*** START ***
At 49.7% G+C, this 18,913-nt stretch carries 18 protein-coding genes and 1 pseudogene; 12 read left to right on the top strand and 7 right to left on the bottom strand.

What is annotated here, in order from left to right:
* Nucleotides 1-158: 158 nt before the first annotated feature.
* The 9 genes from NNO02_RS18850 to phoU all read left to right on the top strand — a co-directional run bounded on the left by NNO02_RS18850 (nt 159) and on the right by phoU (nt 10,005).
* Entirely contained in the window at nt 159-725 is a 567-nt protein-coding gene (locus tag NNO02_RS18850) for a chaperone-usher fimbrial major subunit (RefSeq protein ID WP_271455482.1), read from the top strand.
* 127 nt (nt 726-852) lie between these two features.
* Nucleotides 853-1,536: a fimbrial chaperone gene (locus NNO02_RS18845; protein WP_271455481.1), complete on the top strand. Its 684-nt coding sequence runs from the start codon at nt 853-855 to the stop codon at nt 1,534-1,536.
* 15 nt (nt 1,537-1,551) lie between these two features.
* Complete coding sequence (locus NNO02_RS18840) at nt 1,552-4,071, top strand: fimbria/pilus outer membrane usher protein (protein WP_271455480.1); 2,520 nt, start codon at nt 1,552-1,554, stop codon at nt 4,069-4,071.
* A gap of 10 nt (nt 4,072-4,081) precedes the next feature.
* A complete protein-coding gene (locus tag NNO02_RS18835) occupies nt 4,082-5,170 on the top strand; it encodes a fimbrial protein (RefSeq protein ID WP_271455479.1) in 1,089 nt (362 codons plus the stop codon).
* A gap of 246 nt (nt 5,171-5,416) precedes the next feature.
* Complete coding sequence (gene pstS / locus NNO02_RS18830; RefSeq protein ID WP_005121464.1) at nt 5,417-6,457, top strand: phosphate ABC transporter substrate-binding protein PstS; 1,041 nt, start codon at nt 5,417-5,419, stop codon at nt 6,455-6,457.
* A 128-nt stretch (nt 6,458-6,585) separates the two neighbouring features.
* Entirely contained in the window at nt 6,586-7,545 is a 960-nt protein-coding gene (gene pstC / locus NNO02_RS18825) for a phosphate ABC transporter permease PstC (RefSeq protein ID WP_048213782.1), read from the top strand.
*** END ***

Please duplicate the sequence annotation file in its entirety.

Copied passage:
At 49.7% G+C, this 18,913-nt stretch carries 18 protein-coding genes and 1 pseudogene; 12 read left to right on the top strand and 7 right to left on the bottom strand.

What is annotated here, in order from left to right:
* Nucleotides 1-158: 158 nt before the first annotated feature.
* The 9 genes from NNO02_RS18850 to phoU all read left to right on the top strand — a co-directional run bounded on the left by NNO02_RS18850 (nt 159) and on the right by phoU (nt 10,005).
* Entirely contained in the window at nt 159-725 is a 567-nt protein-coding gene (locus tag NNO02_RS18850) for a chaperone-usher fimbrial major subunit (RefSeq protein ID WP_271455482.1), read from the top strand.
* 127 nt (nt 726-852) lie between these two features.
* Nucleotides 853-1,536: a fimbrial chaperone gene (locus NNO02_RS18845; protein WP_271455481.1), complete on the top strand. Its 684-nt coding sequence runs from the start codon at nt 853-855 to the stop codon at nt 1,534-1,536.
* 15 nt (nt 1,537-1,551) lie between these two features.
* Complete coding sequence (locus NNO02_RS18840) at nt 1,552-4,071, top strand: fimbria/pilus outer membrane usher protein (protein WP_271455480.1); 2,520 nt, start codon at nt 1,552-1,554, stop codon at nt 4,069-4,071.
* A gap of 10 nt (nt 4,072-4,081) precedes the next feature.
* A complete protein-coding gene (locus tag NNO02_RS18835) occupies nt 4,082-5,170 on the top strand; it encodes a fimbrial protein (RefSeq protein ID WP_271455479.1) in 1,089 nt (362 codons plus the stop codon).
* A gap of 246 nt (nt 5,171-5,416) precedes the next feature.
* Complete coding sequence (gene pstS / locus NNO02_RS18830; RefSeq protein ID WP_005121464.1) at nt 5,417-6,457, top strand: phosphate ABC transporter substrate-binding protein PstS; 1,041 nt, start codon at nt 5,417-5,419, stop codon at nt 6,455-6,457.
* A 128-nt stretch (nt 6,458-6,585) separates the two neighbouring features.
* Entirely contained in the window at nt 6,586-7,545 is a 960-nt protein-coding gene (gene pstC / locus NNO02_RS18825) for a phosphate ABC transporter permease PstC (RefSeq protein ID WP_048213782.1), read from the top strand.